I noticed a glowing article in the Live Ribble Valley magazine describing the Macdonald Tickled Trout Hotel as THE place to go for steaks. They seemed immensely proud of their Scottish Steak Club and the article provided mouth watering images from the restaurant.
The place offers aged, hung meat with guest steaks from the Argentine and the USA as well as the very best from Scotland (true to their Scottish heritage). I notice they say a minimum of 21 days hung while a few other local restaurants offer at least 35 days (such as the Eagle at Barrow). I was really looking forward to visiting and feeling very positive.
I was encouraged to book a table on the website. It gets busy they say. When we got there, just one other couple who were finishing up.
The atmosphere is old school ‘grill room’, dark brown with a hint of red and what we initially thought was leather black & white cow skin on one wall but turned out to be a marbled effect.
The dimly lit interior demands good eyesight to read the small printed menu. They helpfully had a little candle on the table which helped a bit. But really, it was 7.30 in June and broad daylight outside. The place is trying to create an atmosphere, but with the total lack of diners it was just flat. The piped ‘elevator’ musak didn’t really help.
Anyway, down to the food. Very interested in the pork cracking sticks as an appetiser . Looked great in the photo. Not ready the waiter said even though it was was 7.30pm. Was the chef waiting for a rush later on that evening? Disappointing didn’t get to try these. If an item takes time to make it should be indicated on the menu -.don’t order before 8pm or something.
So, we went for the bread and dips which turned out to be alright. Gone are the days the diner was offered free bread at the start of a meal. Not even bread sticks anymore. The fresh tomato dip that came with the selection was very tasty. The roasted garlic could have done with another 10 minutes in the oven.
Down to the serious business of the steaks. That’s why we are here. The menu explained the various ways a steak can be cooked. To be frank, if you are a serious steak eater this can be patronising. I know they are trying to be helpful but no quality steak should ever be well done. Speak to a chef, a meat buyer, or a master butcher. It’s sacrilege. Anyway, they offer a range of cuts costing from £21.50 to an eye-watering £28 for the Fillet and T-Bone. Aside from the main menu they have the USA and Argentinian dry aged steaks.
We prefer Rib eye and went for a Scottish and a bife de ancho (Argentine rib eye). I ordered rare and it came rare. The other ordered medium and it came medium. Reassuringly the steaks come with a little ‘lolly’ stick telling you how it’s been cooked just in case you can’t remember what you ordered. The menu also says you can order ‘blue’. I thought the nanny state had cracked down on under cooked meat so that’s good.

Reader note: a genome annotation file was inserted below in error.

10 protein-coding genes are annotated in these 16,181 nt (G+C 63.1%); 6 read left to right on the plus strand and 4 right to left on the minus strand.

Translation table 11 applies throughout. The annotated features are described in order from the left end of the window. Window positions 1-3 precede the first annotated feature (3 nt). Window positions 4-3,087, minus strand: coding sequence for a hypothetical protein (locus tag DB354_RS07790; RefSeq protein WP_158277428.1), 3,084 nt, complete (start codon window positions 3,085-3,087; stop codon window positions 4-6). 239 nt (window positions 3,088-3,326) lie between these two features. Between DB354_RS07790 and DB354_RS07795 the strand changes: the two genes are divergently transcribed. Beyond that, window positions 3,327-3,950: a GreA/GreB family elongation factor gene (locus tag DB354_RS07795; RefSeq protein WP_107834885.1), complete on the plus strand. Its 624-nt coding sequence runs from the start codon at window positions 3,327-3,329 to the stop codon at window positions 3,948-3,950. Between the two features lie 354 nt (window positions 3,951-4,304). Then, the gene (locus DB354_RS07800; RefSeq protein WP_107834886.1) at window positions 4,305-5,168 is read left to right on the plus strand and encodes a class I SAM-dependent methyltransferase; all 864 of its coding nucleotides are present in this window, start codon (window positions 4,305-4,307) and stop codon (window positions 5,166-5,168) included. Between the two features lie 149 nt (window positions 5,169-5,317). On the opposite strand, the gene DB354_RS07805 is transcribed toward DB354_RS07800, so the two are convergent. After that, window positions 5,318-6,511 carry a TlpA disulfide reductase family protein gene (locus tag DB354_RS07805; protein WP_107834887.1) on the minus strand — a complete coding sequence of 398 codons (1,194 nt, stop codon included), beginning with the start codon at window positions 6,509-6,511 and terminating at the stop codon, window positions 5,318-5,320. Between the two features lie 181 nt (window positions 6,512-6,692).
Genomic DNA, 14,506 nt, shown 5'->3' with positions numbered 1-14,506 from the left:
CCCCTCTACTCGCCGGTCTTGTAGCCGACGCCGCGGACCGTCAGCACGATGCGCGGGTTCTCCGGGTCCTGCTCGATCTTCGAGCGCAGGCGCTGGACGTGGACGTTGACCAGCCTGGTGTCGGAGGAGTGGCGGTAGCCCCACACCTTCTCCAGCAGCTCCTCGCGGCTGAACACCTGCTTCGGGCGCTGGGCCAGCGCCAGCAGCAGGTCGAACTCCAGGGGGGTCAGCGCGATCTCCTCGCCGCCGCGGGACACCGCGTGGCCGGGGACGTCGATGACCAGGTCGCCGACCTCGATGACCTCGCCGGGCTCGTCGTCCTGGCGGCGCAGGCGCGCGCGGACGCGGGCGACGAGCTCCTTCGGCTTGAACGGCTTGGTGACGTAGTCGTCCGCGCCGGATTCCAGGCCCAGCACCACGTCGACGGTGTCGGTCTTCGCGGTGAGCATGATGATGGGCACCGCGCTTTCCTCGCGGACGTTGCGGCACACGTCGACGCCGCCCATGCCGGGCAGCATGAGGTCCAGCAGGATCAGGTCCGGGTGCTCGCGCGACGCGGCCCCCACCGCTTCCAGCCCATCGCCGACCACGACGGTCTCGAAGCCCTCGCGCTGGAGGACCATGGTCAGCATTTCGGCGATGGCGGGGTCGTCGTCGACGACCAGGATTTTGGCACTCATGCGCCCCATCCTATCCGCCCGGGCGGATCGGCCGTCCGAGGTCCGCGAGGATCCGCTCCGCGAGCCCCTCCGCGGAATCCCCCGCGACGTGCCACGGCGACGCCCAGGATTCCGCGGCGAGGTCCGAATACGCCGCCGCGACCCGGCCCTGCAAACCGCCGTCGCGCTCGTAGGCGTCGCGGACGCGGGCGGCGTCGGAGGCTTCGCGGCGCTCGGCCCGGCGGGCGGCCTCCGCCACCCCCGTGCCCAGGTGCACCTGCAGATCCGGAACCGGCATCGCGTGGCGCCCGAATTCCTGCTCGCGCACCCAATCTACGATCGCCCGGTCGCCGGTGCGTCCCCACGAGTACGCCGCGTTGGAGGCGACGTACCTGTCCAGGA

Both steaks were expertly cooked with a tasty char grilled exterior. The classic cuts moist, textured and delicious. Although billed as 8oz mine was noticeably smaller for some reason. The Argentine had the edge, and should considering it was more expensive that the Scottish.
The meat came with the traditional garnish. Thick, chunky hand cut chips in the now trendy silver bucket, (one) flat mushroom, watercress and tomato (hardly grilled at all). Had to order onion rings separately. Most steak houses include these as standard. The quality of the food did stand up to scrutiny though. Ordered a side of classic Creamed Cabbage and Bacon which was excellent.
Dessert was a selection of sweet ‘shots’ in a row, on a little wooden board. You can choose three, six or ten from the menu selection. A great idea and becoming more trendy in other restaurants.
We went for Knickerbocker glory, Lemon Cheesecake, Peanut & Salt Caramel Parfait. Sweet on top of sweet, but I liked them. A great way to sample the various puds and delicious little treats.
Minus points. The big white plates for the mains were, well, too big. The sparseness on the plate revealed too much white and they were just not hot enough. While the steak was fine the accompaniments were going cold and shouldn’t have made it past the pass. Even less excuse as we were practicality the only diners. It’s a small thing but detracts from the enjoyment of the meal. And for the money they could have been more generous.
It wasn’t just us. The only other table being served became very vocal about the coolness of their food (they also said the onion rings were greasy, but I disagree with that).
Plus points. Obviously the steaks but the stand out was the service. The waitress. Although slow to pick up we had arrived, was attentive and friendly and we liked the way she recommended her favourite table. She asked if we wanted water on the table which was helpful. The waiter, Luca, was outstanding. Very knowledgeable about the menu, explaining the various steaks and the method and means behind the interesting pudding ‘shots’. Also took time to talk about the various cuts on display in the cold cabinet at the entrance to the restaurant. Great positive manner and an asset to the Tickled Trout.
It’s funny how things come around. The steakhouse is trendy again but beware of anywhere that proclaims ‘The Best Steak in Town’ as it is setting itself up for a fall. So many places provide excellent steaks these days but when charging ‘London prices’ you really have to be on top of your game. While there is doubting the Scottish Steak Club steaks are mouth wateringly good, the rest of the meal experience, apart from the service, needs a bit more attention.
Macdonald Tickled Trout Hotel
Scottish Steak Club
Preston New Road,
Value for money 4/5
Have you tried the Scottish Steak Club? What did you think?